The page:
1. Accountable management and oversight, which relates to controls and expectations including:
    • procedures to ensure satisfaction of key lodgment and tax payment obligations
    • clearly defined and qualified in-house roles and responsibilities
  2. Recognition of tax issues and risks, which relates to controls and expectations including:
    • robust processes to identify tax issues and risks (including on core transactions)
    • equally robust processes to determine how best to manage such tax issues and risks
    • tax considerations from atypical transactions
    • documented tax governance process or procedure (including suitable materiality thresholds)
    • documented tax return and Business Activity Statement preparation processes
  3. Seeking advice appropriately, which relates to controls and expectations including:
    • effective framework for the engagement of external advisors
    • ATO engagement (including through a private binding ruling, etc)
  4. Integrity of reporting, which relates to controls and expectations including:
    • controls to monitor and explain differences between tax outcomes and broader accounting / financial / economic outcomes
    • adequate record-keeping measures.

There are also several other sub-controls mentioned under each governance framework category that require consideration.

Each of the above-mentioned controls will also require the existence of evidence and documentation to support the operational effectiveness of the relevant elements.


Additional items for an effective tax governance framework

In addition to evidencing the required items mentioned above, the ATO states that a taxpayer you will need to show that it meets at least 3 of the following 10 items in place in order to obtain a high assurance rating for tax governance:

  1. segregation of roles and responsibilities for tax and reporting governance
  2. senior management, leadership and/or the board and audit committee (as relevant) of the group are aware of the group’s tax outcomes
  3. the tax return preparation process includes a procedure that involves an independent review of the draft return by an external advisor
  4. where preparation of the tax return is outsourced, measures exist to ensure the integrity of tax information being reported to the ATO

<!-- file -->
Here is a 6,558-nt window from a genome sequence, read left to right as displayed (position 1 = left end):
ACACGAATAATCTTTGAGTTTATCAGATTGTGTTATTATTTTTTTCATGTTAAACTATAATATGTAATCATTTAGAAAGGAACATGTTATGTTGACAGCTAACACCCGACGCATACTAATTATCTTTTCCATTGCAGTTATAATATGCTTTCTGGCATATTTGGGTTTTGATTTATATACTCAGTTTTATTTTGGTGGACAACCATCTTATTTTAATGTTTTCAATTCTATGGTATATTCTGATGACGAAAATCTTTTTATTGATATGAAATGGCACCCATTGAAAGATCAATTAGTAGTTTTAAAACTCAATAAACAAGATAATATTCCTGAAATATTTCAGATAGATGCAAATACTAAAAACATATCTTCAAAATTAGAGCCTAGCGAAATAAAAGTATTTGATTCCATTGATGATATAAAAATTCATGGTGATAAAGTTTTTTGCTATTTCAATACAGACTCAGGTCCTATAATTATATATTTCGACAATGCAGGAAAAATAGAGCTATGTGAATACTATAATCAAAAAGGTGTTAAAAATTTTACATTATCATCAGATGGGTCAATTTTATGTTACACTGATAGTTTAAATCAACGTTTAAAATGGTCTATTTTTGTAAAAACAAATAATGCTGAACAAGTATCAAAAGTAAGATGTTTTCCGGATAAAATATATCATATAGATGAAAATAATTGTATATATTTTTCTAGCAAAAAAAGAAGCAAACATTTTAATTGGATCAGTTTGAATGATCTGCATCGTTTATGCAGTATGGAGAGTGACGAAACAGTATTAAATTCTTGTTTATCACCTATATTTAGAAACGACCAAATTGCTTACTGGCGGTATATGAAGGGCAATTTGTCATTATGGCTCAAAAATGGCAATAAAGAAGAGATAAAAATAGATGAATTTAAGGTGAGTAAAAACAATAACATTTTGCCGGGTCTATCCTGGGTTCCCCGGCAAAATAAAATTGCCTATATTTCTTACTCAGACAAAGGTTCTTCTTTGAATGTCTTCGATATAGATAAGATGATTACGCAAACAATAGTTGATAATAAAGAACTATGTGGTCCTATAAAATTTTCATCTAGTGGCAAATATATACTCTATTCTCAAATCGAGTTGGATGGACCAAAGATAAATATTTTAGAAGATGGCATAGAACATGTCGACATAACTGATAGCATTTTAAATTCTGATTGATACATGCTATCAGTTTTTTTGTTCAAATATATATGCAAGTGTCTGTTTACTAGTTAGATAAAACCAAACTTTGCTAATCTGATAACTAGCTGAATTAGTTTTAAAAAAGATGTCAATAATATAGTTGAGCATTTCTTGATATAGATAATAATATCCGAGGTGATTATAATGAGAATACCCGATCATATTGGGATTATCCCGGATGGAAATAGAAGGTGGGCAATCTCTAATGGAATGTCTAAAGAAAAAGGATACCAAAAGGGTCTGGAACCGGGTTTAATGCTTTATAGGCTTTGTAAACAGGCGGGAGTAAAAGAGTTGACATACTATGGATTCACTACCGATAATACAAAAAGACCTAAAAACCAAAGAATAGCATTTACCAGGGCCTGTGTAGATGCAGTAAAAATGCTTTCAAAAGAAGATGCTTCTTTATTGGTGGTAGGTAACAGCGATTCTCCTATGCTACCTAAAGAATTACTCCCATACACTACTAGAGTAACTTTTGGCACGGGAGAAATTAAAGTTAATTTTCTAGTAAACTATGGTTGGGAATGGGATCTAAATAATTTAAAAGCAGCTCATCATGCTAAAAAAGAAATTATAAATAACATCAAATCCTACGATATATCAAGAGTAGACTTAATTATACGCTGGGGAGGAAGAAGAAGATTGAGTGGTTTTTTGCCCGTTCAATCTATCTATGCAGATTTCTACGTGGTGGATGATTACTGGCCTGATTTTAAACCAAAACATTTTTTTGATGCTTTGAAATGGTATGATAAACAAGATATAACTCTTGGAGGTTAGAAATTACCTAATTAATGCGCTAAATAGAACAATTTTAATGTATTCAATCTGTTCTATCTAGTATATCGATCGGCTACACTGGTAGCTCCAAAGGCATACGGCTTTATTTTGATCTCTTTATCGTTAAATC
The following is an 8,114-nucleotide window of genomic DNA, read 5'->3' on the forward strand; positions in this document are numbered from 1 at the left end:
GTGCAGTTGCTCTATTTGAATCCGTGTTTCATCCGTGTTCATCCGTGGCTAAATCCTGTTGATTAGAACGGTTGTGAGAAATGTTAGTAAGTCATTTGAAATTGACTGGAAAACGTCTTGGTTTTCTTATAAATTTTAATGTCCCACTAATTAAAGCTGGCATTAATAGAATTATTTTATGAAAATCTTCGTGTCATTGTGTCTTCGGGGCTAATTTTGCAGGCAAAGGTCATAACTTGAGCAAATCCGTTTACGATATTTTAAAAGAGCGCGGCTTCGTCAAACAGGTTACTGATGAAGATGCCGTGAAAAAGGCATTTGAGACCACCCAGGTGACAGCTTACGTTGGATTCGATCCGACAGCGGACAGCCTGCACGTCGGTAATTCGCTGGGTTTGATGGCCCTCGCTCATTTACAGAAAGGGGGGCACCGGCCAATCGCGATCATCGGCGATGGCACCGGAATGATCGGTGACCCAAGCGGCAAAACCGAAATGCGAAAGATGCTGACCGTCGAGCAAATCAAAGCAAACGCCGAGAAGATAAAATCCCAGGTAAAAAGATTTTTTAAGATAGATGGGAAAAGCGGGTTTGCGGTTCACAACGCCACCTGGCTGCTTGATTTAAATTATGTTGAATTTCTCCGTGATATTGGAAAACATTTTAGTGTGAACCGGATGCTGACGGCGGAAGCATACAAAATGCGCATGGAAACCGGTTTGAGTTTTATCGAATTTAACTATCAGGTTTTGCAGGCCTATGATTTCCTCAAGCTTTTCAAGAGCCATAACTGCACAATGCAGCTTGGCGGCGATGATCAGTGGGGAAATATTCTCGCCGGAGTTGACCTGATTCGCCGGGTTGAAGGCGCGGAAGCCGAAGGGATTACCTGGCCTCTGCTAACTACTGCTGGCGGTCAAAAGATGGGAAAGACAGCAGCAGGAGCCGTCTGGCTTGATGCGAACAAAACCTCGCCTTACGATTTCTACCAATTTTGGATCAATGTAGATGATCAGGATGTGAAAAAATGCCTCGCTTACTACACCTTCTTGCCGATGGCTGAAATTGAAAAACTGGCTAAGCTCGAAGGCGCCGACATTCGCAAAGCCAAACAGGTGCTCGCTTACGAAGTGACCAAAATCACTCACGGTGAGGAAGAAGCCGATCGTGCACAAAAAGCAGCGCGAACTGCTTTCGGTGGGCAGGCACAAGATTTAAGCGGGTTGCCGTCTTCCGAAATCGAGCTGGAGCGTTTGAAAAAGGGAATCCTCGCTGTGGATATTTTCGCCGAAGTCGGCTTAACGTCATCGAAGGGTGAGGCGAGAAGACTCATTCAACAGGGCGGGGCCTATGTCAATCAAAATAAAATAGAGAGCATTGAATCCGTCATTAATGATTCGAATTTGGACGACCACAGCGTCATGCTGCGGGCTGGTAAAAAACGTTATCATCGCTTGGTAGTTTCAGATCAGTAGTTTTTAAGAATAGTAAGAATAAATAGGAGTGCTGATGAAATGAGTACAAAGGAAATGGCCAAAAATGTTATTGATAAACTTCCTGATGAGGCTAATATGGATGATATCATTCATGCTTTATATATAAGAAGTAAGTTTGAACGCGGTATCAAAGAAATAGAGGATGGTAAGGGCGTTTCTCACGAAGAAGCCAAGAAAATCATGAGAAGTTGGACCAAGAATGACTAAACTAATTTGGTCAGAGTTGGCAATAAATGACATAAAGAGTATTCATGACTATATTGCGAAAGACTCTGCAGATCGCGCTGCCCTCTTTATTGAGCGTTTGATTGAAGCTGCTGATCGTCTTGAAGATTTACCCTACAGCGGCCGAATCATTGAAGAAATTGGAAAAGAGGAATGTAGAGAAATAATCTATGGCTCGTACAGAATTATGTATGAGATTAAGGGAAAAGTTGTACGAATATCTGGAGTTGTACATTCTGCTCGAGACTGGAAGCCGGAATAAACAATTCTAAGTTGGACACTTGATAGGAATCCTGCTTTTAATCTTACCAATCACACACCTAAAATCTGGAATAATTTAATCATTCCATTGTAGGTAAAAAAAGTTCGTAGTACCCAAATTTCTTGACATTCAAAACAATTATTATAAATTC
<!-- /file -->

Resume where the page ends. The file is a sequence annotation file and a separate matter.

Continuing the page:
5. the tax governance framework is documented, reviewed and endorsed by the Board annually and processes are in place to identify weaknesses in the framework
  6. procedures exist for engagement with the ATO to discuss matters such as the tax environment, treatment of atypical transactions, etc
  7. the tax treatment of atypical treatments has been managed appropriately
  8. there are documented procedures in place to ensure that Fringe Benefits Tax (FBT) is being reported correctly
  9. a documented policy exists for a comparison of the financial with tax reporting obligations to assess and address inconsistencies
  10. where the group is part of a tax consolidated group that is derived from an accounting consolidated group, there is a documented procedure to identify and capture any differences between the financial performance of the tax consolidated group and the accounting consolidated group.


Outside of tax governance, there are other aspects of a taxpayer’s tax function, systems, controls and processes that impact whether a high level of tax assurance can be achieved which will also need to be considered.


Ajay is a Special Counsel within McInnes Wilson Lawyers Taxation and Revenue practice, with a particular focus on Goods and Services Tax, State Taxes (including duties and payroll tax) and tax governance. He has more than 14 years of experience in taxation and revenue matters and has worked with a range of clients, from large Australian and multinational companies to small to medium enterprises, private clients and Government organisations. Ajay is a Chartered Tax Advisor. Prior to joining McInnes Wilson Lawyers, Ajay worked for a Big 4 professional services organisation and brings across valuable experience in the areas of technical indirect tax advisory and consulting, due diligence, transactional structuring and agreement drafting, ATO engagement and dispute resolution, and indirect tax technology and governance matters. Connect with Ajay via LinkedIn.